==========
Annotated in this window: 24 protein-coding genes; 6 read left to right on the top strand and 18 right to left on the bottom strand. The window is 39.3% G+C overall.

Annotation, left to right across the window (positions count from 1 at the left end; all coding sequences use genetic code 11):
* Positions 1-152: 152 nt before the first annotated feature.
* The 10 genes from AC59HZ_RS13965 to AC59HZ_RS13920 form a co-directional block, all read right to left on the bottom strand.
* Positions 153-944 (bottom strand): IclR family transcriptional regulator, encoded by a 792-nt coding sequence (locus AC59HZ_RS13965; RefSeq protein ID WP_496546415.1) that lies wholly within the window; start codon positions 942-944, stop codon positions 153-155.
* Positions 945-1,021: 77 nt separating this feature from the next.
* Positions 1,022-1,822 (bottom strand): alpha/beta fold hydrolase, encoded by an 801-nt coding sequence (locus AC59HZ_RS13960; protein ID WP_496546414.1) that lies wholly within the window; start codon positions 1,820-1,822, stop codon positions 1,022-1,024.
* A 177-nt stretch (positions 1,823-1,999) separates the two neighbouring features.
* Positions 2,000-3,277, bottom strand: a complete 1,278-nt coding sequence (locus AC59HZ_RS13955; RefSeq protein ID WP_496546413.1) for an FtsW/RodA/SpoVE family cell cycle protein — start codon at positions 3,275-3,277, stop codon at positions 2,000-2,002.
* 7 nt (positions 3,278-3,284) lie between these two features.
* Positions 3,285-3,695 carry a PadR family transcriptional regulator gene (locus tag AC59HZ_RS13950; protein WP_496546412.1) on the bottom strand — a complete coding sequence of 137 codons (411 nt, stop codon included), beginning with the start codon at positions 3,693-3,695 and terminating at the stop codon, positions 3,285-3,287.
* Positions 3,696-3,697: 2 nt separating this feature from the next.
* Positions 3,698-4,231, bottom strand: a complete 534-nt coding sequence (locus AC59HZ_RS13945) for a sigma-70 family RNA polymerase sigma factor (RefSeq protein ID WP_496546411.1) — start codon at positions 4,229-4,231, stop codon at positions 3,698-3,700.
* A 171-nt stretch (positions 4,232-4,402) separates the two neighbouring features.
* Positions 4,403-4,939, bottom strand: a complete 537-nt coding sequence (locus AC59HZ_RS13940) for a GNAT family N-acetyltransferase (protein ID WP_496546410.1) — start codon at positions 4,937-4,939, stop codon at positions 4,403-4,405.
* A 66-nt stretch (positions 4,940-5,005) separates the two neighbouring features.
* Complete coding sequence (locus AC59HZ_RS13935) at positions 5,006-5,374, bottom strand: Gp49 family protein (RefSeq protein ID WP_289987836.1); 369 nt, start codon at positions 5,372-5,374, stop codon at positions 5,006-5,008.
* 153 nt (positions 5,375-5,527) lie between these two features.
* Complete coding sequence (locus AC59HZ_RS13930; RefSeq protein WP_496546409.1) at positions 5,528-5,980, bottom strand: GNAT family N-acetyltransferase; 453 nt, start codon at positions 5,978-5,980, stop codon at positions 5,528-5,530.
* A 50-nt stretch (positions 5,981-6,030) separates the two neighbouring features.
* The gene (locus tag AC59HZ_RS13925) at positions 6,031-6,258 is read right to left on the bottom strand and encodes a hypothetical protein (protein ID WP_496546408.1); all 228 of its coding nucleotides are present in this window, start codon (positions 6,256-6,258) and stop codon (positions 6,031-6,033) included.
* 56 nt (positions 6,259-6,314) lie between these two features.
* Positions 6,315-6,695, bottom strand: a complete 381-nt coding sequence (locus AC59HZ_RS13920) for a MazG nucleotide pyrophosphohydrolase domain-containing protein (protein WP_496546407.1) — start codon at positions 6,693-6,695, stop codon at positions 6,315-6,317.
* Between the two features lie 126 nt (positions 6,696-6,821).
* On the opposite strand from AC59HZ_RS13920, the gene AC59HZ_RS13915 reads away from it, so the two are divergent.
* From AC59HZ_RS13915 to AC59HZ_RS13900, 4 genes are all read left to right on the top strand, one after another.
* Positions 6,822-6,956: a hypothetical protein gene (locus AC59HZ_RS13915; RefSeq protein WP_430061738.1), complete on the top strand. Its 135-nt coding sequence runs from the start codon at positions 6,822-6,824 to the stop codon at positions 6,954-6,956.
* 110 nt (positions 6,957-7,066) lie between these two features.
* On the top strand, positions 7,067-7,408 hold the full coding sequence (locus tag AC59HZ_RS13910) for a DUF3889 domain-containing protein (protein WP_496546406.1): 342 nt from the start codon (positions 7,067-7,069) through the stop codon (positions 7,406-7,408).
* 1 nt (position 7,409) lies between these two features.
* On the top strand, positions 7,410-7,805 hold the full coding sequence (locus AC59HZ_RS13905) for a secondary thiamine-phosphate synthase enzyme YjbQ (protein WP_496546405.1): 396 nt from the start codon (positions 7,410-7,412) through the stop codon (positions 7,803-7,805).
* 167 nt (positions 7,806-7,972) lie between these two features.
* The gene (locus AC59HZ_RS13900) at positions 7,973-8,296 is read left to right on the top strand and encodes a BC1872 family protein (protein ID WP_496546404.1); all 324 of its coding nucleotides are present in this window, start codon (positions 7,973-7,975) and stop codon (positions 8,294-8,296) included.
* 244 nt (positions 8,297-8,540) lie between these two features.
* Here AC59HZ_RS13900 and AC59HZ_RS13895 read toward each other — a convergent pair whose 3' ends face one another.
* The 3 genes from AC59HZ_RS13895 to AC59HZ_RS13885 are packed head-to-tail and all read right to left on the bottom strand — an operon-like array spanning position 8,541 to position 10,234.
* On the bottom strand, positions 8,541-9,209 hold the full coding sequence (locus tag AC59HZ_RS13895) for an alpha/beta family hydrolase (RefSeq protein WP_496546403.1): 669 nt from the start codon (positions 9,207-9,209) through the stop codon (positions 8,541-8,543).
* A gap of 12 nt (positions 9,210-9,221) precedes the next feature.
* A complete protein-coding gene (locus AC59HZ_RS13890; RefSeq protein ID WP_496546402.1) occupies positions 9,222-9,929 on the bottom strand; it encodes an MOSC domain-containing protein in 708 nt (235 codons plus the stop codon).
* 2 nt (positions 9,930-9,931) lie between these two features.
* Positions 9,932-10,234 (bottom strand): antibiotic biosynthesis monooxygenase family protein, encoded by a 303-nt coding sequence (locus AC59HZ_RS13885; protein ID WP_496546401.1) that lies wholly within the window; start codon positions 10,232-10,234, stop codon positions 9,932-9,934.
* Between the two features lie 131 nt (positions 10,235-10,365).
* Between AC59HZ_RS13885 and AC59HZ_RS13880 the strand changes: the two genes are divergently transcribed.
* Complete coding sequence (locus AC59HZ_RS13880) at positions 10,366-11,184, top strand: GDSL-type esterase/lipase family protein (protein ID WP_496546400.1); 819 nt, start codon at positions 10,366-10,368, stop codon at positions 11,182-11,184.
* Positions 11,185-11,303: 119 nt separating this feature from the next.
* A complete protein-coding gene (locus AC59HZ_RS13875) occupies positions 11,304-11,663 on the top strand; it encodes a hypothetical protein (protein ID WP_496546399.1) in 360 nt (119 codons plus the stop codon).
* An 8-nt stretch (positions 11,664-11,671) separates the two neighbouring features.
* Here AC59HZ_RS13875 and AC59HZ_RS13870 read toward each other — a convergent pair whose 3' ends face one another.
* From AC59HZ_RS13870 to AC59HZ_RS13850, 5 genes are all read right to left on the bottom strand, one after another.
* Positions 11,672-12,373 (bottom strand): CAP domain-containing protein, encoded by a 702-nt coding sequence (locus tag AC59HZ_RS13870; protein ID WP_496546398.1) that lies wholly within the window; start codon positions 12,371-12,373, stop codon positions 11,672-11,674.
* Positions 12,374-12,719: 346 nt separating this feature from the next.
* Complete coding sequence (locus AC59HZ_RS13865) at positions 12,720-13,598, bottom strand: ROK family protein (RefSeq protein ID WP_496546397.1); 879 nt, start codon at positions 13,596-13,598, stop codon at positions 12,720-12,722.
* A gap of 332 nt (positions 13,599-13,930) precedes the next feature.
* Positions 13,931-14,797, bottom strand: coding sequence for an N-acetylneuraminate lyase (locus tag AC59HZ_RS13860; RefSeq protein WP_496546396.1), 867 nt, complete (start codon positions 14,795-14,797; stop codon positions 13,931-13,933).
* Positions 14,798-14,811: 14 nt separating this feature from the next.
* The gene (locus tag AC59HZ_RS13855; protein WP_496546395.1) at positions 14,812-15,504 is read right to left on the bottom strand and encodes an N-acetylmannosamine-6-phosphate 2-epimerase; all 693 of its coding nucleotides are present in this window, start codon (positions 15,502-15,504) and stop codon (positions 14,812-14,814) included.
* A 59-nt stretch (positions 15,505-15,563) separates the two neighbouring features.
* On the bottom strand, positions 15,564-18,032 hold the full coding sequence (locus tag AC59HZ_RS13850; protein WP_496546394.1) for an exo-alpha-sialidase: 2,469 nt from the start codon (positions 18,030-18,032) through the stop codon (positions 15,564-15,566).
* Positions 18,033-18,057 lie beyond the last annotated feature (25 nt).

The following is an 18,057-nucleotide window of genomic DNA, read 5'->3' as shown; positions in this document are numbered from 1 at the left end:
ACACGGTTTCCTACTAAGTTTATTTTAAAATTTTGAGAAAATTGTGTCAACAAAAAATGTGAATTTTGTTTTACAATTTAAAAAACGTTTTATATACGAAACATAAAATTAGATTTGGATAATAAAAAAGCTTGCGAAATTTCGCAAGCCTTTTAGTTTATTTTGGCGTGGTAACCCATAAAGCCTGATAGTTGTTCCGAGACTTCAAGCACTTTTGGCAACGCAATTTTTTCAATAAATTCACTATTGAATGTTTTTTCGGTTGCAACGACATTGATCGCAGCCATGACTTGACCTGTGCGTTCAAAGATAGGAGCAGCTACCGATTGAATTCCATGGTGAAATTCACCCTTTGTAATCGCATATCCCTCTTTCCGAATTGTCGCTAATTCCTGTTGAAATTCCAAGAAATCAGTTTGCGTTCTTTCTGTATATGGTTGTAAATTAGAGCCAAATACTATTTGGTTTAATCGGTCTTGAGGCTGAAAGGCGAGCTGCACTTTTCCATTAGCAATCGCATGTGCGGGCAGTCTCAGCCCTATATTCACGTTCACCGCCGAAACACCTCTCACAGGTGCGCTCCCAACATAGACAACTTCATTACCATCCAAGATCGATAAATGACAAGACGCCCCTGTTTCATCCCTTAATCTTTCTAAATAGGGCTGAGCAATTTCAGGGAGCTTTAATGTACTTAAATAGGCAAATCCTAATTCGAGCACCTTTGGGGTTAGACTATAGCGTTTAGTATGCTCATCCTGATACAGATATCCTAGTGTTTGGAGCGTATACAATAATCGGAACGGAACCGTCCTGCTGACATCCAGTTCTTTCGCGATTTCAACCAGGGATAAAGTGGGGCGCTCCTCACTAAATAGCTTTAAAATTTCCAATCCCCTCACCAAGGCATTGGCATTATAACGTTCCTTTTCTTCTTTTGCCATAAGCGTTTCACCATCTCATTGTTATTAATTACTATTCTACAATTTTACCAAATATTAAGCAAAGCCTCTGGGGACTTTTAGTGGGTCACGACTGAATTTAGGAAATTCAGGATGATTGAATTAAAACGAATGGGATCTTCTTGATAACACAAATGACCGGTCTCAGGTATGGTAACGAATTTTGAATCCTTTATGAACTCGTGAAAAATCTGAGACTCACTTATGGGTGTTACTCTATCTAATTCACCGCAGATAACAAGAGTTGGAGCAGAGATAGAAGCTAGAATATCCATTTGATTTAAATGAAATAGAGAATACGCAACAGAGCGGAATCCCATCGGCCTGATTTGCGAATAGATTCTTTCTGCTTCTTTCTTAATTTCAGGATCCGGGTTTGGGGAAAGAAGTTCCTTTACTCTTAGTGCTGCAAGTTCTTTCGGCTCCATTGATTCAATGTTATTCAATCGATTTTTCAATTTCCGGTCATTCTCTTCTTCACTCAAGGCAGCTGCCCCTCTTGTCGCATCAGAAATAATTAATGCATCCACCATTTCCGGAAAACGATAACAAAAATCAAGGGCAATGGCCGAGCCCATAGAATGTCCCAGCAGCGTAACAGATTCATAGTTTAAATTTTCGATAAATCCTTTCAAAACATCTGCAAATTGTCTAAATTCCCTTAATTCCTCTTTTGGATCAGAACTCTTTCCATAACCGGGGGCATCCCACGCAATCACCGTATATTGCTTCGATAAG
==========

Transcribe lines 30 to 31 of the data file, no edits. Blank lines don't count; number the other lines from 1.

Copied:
* 1 nt (position 7,409) lies between these two features.
* On the top strand, positions 7,410-7,805 hold the full coding sequence (locus AC59HZ_RS13905) for a secondary thiamine-phosphate synthase enzyme YjbQ (protein WP_496546405.1): 396 nt from the start codon (positions 7,410-7,412) through the stop codon (positions 7,803-7,805).